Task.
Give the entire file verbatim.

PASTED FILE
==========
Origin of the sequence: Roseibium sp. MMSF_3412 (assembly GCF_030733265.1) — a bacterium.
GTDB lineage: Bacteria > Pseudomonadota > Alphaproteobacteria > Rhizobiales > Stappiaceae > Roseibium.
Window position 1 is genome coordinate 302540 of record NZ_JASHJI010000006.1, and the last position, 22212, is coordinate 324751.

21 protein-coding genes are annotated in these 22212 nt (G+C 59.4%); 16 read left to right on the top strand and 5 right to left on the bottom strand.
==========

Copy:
Origin of the sequence: Roseibium sp. MMSF_3412 (assembly GCF_030733265.1) — a bacterium.
GTDB lineage: Bacteria > Pseudomonadota > Alphaproteobacteria > Rhizobiales > Stappiaceae > Roseibium.
Window position 1 is genome coordinate 302540 of record NZ_JASHJI010000006.1, and the last position, 22212, is coordinate 324751.

21 protein-coding genes are annotated in these 22212 nt (G+C 59.4%); 16 read left to right on the top strand and 5 right to left on the bottom strand.